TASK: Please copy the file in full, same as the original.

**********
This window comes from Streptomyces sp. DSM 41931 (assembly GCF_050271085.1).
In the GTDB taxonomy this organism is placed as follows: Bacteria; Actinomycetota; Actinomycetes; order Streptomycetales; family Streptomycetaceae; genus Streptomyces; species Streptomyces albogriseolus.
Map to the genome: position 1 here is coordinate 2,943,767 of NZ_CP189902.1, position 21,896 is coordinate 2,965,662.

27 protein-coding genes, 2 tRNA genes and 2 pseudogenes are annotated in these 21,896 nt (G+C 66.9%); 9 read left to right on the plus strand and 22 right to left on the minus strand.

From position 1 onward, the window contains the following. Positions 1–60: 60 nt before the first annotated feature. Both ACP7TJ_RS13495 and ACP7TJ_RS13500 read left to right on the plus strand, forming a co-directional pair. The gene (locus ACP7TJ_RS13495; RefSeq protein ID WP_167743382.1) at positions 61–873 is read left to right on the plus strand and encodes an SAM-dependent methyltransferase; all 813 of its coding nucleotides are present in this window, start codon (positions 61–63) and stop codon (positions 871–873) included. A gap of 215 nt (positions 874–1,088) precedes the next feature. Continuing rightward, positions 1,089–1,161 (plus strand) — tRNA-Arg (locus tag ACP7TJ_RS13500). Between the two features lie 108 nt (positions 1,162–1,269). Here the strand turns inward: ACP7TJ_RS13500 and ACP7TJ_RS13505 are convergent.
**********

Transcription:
This window comes from Streptomyces sp. DSM 41931 (assembly GCF_050271085.1).
In the GTDB taxonomy this organism is placed as follows: Bacteria; Actinomycetota; Actinomycetes; order Streptomycetales; family Streptomycetaceae; genus Streptomyces; species Streptomyces albogriseolus.
Map to the genome: position 1 here is coordinate 2,943,767 of NZ_CP189902.1, position 21,896 is coordinate 2,965,662.

27 protein-coding genes, 2 tRNA genes and 2 pseudogenes are annotated in these 21,896 nt (G+C 66.9%); 9 read left to right on the plus strand and 22 right to left on the minus strand.

From position 1 onward, the window contains the following. Positions 1–60: 60 nt before the first annotated feature. Both ACP7TJ_RS13495 and ACP7TJ_RS13500 read left to right on the plus strand, forming a co-directional pair. The gene (locus ACP7TJ_RS13495; RefSeq protein ID WP_167743382.1) at positions 61–873 is read left to right on the plus strand and encodes an SAM-dependent methyltransferase; all 813 of its coding nucleotides are present in this window, start codon (positions 61–63) and stop codon (positions 871–873) included. A gap of 215 nt (positions 874–1,088) precedes the next feature. Continuing rightward, positions 1,089–1,161 (plus strand) — tRNA-Arg (locus tag ACP7TJ_RS13500). Between the two features lie 108 nt (positions 1,162–1,269). Here the strand turns inward: ACP7TJ_RS13500 and ACP7TJ_RS13505 are convergent.